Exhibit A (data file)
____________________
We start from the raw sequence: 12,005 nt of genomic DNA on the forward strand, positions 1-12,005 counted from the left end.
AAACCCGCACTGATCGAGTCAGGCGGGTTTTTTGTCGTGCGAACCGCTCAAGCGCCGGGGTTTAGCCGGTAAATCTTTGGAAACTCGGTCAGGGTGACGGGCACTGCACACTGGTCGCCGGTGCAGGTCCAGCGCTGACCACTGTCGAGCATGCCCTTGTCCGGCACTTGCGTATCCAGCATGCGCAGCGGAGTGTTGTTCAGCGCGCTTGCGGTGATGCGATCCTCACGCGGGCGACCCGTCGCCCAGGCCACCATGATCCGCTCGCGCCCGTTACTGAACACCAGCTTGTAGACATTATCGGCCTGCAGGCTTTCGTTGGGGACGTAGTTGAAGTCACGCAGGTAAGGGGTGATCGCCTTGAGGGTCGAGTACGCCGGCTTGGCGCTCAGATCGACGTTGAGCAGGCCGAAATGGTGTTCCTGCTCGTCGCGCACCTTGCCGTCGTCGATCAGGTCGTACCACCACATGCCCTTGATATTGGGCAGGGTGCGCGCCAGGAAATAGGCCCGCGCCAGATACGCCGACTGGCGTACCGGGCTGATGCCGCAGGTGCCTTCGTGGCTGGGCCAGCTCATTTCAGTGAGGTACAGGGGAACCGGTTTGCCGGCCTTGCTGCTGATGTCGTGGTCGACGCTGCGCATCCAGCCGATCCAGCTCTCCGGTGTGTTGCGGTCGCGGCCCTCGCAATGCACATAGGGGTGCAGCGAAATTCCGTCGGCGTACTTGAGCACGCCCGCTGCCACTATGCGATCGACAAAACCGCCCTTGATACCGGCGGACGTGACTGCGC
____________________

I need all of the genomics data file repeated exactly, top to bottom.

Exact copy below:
We start from the raw sequence: 12,005 nt of genomic DNA on the forward strand, positions 1-12,005 counted from the left end.
AAACCCGCACTGATCGAGTCAGGCGGGTTTTTTGTCGTGCGAACCGCTCAAGCGCCGGGGTTTAGCCGGTAAATCTTTGGAAACTCGGTCAGGGTGACGGGCACTGCACACTGGTCGCCGGTGCAGGTCCAGCGCTGACCACTGTCGAGCATGCCCTTGTCCGGCACTTGCGTATCCAGCATGCGCAGCGGAGTGTTGTTCAGCGCGCTTGCGGTGATGCGATCCTCACGCGGGCGACCCGTCGCCCAGGCCACCATGATCCGCTCGCGCCCGTTACTGAACACCAGCTTGTAGACATTATCGGCCTGCAGGCTTTCGTTGGGGACGTAGTTGAAGTCACGCAGGTAAGGGGTGATCGCCTTGAGGGTCGAGTACGCCGGCTTGGCGCTCAGATCGACGTTGAGCAGGCCGAAATGGTGTTCCTGCTCGTCGCGCACCTTGCCGTCGTCGATCAGGTCGTACCACCACATGCCCTTGATATTGGGCAGGGTGCGCGCCAGGAAATAGGCCCGCGCCAGATACGCCGACTGGCGTACCGGGCTGATGCCGCAGGTGCCTTCGTGGCTGGGCCAGCTCATTTCAGTGAGGTACAGGGGAACCGGTTTGCCGGCCTTGCTGCTGATGTCGTGGTCGACGCTGCGCATCCAGCCGATCCAGCTCTCCGGTGTGTTGCGGTCGCGGCCCTCGCAATGCACATAGGGGTGCAGCGAAATTCCGTCGGCGTACTTGAGCACGCCCGCTGCCACTATGCGATCGACAAAACCGCCCTTGATACCGGCGGACGTGACTGCGC